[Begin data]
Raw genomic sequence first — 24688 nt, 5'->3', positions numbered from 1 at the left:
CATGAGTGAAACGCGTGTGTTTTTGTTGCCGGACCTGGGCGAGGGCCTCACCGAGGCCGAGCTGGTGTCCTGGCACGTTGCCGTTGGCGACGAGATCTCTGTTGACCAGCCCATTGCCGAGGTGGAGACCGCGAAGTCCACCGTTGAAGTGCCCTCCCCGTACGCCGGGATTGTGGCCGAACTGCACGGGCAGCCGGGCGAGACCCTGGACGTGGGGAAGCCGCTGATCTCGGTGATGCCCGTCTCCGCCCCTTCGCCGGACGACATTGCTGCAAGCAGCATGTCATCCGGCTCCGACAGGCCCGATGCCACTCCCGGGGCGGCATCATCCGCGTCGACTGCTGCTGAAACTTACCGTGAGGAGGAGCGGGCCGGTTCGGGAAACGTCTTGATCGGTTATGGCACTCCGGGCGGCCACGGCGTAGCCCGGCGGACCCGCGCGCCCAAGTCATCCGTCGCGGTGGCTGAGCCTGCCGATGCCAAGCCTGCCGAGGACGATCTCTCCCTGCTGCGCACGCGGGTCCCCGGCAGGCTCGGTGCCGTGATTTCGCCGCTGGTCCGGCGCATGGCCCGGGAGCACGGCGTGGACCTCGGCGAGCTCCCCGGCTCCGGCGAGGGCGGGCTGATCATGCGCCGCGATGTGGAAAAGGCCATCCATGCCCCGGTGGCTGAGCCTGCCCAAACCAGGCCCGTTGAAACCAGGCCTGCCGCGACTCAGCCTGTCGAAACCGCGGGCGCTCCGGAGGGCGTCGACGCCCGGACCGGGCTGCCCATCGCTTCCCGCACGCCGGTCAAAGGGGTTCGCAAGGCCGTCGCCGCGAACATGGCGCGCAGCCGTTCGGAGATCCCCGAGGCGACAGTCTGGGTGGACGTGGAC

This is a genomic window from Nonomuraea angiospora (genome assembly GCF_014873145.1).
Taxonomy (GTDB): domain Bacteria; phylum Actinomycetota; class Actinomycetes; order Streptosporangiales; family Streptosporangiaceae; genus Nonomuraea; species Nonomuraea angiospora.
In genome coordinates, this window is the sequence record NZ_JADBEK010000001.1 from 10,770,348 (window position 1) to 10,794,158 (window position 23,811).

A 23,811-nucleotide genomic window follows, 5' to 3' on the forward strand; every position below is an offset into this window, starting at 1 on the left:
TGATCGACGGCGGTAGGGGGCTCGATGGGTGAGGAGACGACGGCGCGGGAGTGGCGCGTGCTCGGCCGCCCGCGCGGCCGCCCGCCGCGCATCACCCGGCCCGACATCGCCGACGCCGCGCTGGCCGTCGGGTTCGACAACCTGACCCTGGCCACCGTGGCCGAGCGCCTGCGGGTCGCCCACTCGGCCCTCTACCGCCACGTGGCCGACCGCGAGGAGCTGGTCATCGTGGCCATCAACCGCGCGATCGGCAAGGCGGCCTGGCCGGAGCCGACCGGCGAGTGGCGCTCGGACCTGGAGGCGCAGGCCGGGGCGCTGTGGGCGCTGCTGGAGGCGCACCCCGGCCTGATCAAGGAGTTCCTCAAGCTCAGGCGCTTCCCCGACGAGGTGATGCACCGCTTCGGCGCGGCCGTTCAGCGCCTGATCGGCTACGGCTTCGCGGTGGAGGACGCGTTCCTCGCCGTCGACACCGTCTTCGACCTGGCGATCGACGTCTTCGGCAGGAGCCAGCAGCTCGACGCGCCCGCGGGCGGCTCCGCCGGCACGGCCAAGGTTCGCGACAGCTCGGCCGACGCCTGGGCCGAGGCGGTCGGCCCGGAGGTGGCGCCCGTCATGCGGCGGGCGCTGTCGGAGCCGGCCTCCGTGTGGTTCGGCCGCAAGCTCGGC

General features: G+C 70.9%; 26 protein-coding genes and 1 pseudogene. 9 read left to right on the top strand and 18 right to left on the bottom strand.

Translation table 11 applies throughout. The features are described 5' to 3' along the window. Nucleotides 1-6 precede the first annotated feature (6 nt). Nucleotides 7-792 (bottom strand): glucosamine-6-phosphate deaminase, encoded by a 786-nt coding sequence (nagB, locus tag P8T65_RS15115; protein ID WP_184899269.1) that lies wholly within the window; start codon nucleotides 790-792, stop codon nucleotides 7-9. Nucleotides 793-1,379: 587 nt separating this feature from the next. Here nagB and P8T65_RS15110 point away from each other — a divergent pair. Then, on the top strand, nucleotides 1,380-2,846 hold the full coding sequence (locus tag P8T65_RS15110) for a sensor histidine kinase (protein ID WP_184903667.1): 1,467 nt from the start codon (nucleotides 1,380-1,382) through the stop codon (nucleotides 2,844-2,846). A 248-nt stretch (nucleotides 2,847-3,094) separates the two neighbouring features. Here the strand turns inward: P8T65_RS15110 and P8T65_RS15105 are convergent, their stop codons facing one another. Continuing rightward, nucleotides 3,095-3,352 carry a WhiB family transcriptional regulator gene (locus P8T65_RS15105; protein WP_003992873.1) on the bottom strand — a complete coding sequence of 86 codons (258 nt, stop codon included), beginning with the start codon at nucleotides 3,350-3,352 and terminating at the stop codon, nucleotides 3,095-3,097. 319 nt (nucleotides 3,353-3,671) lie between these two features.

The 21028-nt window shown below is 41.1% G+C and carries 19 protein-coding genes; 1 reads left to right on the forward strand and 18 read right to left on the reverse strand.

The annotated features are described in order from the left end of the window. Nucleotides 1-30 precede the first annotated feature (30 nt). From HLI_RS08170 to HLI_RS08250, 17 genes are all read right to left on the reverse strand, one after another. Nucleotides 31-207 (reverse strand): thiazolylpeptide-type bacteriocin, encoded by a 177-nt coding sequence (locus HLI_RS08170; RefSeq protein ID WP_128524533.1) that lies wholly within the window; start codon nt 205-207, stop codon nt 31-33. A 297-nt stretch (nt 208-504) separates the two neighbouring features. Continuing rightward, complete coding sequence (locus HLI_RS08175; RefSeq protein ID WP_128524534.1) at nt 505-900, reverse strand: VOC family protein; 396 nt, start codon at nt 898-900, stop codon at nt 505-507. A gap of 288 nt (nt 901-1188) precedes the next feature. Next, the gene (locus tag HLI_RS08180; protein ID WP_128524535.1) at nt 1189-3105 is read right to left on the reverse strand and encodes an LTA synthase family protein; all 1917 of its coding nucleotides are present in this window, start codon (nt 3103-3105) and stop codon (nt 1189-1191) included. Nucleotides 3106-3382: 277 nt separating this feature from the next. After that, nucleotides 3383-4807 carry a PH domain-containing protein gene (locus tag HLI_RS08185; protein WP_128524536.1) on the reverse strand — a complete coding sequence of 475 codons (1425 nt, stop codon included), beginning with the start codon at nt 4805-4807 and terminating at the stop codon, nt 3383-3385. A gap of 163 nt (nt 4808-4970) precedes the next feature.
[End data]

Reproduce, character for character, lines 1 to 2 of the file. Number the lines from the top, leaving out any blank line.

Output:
Raw genomic sequence first — 24688 nt, 5'->3', positions numbered from 1 at the left:
CATGAGTGAAACGCGTGTGTTTTTGTTGCCGGACCTGGGCGAGGGCCTCACCGAGGCCGAGCTGGTGTCCTGGCACGTTGCCGTTGGCGACGAGATCTCTGTTGACCAGCCCATTGCCGAGGTGGAGACCGCGAAGTCCACCGTTGAAGTGCCCTCCCCGTACGCCGGGATTGTGGCCGAACTGCACGGGCAGCCGGGCGAGACCCTGGACGTGGGGAAGCCGCTGATCTCGGTGATGCCCGTCTCCGCCCCTTCGCCGGACGACATTGCTGCAAGCAGCATGTCATCCGGCTCCGACAGGCCCGATGCCACTCCCGGGGCGGCATCATCCGCGTCGACTGCTGCTGAAACTTACCGTGAGGAGGAGCGGGCCGGTTCGGGAAACGTCTTGATCGGTTATGGCACTCCGGGCGGCCACGGCGTAGCCCGGCGGACCCGCGCGCCCAAGTCATCCGTCGCGGTGGCTGAGCCTGCCGATGCCAAGCCTGCCGAGGACGATCTCTCCCTGCTGCGCACGCGGGTCCCCGGCAGGCTCGGTGCCGTGATTTCGCCGCTGGTCCGGCGCATGGCCCGGGAGCACGGCGTGGACCTCGGCGAGCTCCCCGGCTCCGGCGAGGGCGGGCTGATCATGCGCCGCGATGTGGAAAAGGCCATCCATGCCCCGGTGGCTGAGCCTGCCCAAACCAGGCCCGTTGAAACCAGGCCTGCCGCGACTCAGCCTGTCGAAACCGCGGGCGCTCCGGAGGGCGTCGACGCCCGGACCGGGCTGCCCATCGCTTCCCGCACGCCGGTCAAAGGGGTTCGCAAGGCCGTCGCCGCGAACATGGCGCGCAGCCGTTCGGAGATCCCCGAGGCGACAGTCTGGGTGGACGTGGAC